I had to go to the Sacramento County Court the other day – what a nightmare. I got a lesson in abuse and disrespect. I was there to clear up a fix-it ticket that had gone to warrant — the ticket was for not handwriting my new address on the back of my license. I had originally corrected it directly with the DMV within days of the ticket and sent in proof but it apparently didn’t make it through the mail so a bench warrant was issued for failure to correct. Typical.
Anyway, I stood in line for about an hour. I watched fellow tax-payers explode at the service windows where after a long wait they were told to go somewhere else to wait in another long line or some other thing. I’m keeping my cool reading my book, thinking “it’ll all work out fine”. A sign said, “expect delays due to government cutbacks.” Finally they have the decency to post a reason why we’ve always been treated like cattle.
I finally get in to see the judge and he arrogantly hits me with a barrage of questions that splits my tightly woven chronology into a million disjointed and fragmented bits that make no sense on the whole. I tried to interject to bring some sense to the matter but he cuts me off — “I’M talking“, he says. He acted as though I was so stupid that I couldn’t explain myself without his help. He continued to ask questions that only served his purpose of establishing his foregone conclusions. He had no idea what I was trying to say, he was simply fulfilling his superficial notions of “due process” before he would decide as he was prejudicially inclined. Maddening.
His staff was equally rude — I felt the palpable sting of being presumed “guilty”. I could feel it from the look on their faces as they arrogantly whispered bits of information from the computer screen to the judge. I was beginning to feel violated. Angry. Frustrated.
Finally, after a few screw-ups on their part and my responses to the judge’s nonsensical questions (that I wasn’t allowed to qualify), he points to the door and mutters half incomprehensible and equally dispassionate, “blah blah blah, civil fine of blah imposed blah blah”. I stood there for a fraction of a second as if to say, “what the hell!” before my feet began walking to the door with my mind kicking and screaming at every step.
As I’m turning the knob of the “loser door”, I turn briskly and say, “may I be heard again your honor?!” At this point I’m feeling like the Red-Rider BB gun kid (“Ralphie”) in A Christmas Story. The judge says, “what do you want?” Standing at the door I explain, “your honor, what I was trying to convey came out very disjointed because I wasn’t allowed a chance to cohesively explain the situation and if given a chance in that regard I’m sure it would all make more sense.” (Or something equally out of place for such a subjugated environment). I might have stuttered in there somewhere too. That utterance of mine was probably the MOST unusual and rogue thing to ever happen in that court room. How DARE I! Thoughts of disbarment ran through my head — not that I did anything wrong at all … it was just how they were making me feel. (They were probably thinking, “who is this poser acting all lawyer-like!?”).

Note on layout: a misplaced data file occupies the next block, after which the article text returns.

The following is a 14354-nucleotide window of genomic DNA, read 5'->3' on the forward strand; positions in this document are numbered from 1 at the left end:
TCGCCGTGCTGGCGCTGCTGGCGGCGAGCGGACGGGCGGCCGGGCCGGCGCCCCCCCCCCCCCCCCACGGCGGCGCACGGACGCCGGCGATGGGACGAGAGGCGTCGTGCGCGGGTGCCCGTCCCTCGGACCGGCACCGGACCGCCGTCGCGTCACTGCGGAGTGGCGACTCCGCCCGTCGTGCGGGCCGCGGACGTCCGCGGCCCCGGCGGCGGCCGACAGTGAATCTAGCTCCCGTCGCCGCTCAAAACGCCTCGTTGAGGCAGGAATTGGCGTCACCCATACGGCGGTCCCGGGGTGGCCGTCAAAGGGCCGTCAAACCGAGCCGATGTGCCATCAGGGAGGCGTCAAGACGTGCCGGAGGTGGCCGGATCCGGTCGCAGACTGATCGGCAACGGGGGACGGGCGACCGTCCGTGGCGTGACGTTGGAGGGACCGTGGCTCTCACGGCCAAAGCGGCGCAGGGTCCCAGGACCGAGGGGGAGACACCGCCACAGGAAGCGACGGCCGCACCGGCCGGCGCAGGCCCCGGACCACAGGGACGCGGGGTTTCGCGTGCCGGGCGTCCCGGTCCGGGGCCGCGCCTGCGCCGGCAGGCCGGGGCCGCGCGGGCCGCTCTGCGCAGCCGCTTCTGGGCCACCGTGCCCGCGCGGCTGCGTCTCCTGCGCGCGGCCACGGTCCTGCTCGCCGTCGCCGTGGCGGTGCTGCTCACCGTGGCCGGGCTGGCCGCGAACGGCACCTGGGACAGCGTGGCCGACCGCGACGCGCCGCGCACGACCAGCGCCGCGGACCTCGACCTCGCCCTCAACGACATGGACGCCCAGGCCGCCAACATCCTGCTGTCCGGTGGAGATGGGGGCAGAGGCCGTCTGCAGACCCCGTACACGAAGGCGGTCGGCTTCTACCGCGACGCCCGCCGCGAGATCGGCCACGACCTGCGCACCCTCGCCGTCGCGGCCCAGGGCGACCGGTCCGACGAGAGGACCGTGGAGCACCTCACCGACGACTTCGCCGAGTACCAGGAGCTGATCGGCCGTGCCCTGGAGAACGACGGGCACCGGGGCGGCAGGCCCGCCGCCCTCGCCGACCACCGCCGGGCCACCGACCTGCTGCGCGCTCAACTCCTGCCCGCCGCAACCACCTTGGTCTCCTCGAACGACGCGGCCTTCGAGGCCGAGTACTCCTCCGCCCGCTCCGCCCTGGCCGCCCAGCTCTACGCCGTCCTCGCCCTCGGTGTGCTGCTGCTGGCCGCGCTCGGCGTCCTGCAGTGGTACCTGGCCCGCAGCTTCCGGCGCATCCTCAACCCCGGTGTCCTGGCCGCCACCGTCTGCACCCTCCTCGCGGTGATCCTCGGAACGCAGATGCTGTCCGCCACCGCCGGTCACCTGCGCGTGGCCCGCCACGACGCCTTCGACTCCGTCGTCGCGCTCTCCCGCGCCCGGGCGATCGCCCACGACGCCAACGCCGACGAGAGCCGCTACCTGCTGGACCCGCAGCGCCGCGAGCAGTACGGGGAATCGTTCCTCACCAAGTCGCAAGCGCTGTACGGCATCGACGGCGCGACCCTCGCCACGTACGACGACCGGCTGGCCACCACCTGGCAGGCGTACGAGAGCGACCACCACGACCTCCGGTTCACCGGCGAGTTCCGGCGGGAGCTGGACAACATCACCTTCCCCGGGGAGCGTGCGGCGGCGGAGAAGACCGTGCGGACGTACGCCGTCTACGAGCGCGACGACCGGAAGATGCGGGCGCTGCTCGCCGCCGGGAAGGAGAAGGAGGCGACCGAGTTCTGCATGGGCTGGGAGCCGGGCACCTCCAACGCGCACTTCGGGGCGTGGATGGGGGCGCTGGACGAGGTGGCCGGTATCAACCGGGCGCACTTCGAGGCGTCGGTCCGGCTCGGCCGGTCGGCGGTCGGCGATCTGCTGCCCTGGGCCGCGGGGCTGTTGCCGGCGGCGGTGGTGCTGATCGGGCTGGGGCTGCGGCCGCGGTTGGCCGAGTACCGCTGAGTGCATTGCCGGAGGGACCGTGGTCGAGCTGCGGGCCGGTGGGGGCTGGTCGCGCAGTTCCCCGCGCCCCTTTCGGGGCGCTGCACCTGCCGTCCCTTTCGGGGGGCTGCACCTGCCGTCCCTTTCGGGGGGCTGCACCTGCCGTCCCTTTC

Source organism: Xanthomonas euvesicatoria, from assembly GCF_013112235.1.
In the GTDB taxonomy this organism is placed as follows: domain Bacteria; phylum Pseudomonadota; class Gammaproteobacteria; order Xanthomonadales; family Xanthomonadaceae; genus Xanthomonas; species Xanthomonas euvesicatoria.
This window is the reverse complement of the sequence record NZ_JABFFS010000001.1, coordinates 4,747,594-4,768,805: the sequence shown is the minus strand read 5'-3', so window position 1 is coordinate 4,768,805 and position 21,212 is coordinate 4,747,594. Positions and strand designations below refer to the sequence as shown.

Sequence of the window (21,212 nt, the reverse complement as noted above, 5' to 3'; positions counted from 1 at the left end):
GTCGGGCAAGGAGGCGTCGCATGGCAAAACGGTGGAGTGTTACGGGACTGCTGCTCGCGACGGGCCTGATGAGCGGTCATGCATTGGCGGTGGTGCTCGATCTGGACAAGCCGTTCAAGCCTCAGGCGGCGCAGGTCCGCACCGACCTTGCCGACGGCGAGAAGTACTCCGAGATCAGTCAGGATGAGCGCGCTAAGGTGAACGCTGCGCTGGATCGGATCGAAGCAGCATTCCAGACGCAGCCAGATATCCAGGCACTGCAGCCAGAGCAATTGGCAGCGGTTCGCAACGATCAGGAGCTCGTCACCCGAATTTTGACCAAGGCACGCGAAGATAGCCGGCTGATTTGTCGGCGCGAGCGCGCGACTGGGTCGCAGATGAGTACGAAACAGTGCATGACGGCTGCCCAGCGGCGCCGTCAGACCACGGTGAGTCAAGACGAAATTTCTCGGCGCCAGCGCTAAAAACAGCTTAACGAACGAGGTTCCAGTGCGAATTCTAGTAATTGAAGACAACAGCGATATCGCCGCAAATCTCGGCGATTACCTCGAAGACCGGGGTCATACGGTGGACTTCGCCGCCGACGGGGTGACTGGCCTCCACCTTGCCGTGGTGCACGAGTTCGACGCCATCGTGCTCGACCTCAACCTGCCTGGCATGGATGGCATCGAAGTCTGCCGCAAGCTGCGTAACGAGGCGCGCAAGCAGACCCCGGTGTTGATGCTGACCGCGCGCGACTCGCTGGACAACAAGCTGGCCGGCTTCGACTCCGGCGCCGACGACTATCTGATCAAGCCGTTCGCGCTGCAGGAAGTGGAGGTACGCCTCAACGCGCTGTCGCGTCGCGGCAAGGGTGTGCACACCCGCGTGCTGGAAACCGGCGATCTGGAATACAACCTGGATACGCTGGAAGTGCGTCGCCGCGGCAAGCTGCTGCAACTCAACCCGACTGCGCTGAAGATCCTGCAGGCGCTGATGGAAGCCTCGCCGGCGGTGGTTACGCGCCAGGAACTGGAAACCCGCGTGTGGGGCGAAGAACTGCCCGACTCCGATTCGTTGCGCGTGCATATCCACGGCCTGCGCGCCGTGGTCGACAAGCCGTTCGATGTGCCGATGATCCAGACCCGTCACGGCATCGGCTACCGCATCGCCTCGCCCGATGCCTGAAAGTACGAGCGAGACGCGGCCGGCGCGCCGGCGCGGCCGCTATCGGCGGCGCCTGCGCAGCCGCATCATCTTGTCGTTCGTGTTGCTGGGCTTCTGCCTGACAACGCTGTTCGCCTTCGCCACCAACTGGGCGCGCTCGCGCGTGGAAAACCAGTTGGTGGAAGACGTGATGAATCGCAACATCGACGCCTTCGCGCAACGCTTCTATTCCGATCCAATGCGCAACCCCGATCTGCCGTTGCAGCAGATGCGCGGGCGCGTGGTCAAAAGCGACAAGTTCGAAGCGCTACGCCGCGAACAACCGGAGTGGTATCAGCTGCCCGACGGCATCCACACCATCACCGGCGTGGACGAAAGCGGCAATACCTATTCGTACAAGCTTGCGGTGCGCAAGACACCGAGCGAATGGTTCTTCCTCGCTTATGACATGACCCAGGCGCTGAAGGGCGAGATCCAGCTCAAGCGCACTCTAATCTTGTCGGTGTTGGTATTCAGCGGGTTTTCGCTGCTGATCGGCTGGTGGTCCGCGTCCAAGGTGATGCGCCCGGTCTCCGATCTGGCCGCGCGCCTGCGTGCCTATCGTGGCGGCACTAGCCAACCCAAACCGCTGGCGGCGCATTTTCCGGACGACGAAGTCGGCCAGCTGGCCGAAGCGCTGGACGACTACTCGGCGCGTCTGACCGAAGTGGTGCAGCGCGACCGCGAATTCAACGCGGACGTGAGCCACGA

I began to explain my story to an obviously angry judge and incredulous staff. They printed a few documents, tried to correct me, I corrected them, it went back and forth, etc. The disrespect got worse. I was boiling on the inside. The judge was a little more permissive in what he let me say but made a face like “ok hotshot, I’ll just let you make no sense so that I can show you why I wasn’t letting you talk.” (Me on the inside: “I am a lawyer damnit, if you’d only listen it’ll make sense you arrogant jerk”).
When it’s done he again mutters something unintelligible and points to the door. I’m fuming and want to … (we’ll leave it at that). So I go through the loser door and see another long line. My blood pressure is up, I’m angry, I feel abused, disrespected, etc., etc. Finally, I get to the window to pay my fine that I was anticipating being about $500 (they don’t mess around with perceived failure to cure traffic infractions). “Twenty-Five dollars” she says. What, twenty-five dollars? “Yup,” she says.
HA! The judge finally heard me. But, boy, did he make me pay. I felt like I paid the equivalent of $1,000 in damage to my psyche and self worth after only one brief encounter with him. (What must the average citizen feel like!!??). The judge hadn’t even shown me the respect of indicating that he heard me and that I’d “won” – like he was doing me a favor because I wouldn’t understand anyway. I had to fight for the right to speak and I only BARELY mustered the wherewithal because I am familiar with courts and talking to judges. I can only imagine how the average Joe feels … that sting must stick with them for months, years, a lifetime. No wonder courts have metal detectors … I felt why! A little civility and respect will go a long way. P.S., Next time I’m wearing a suit!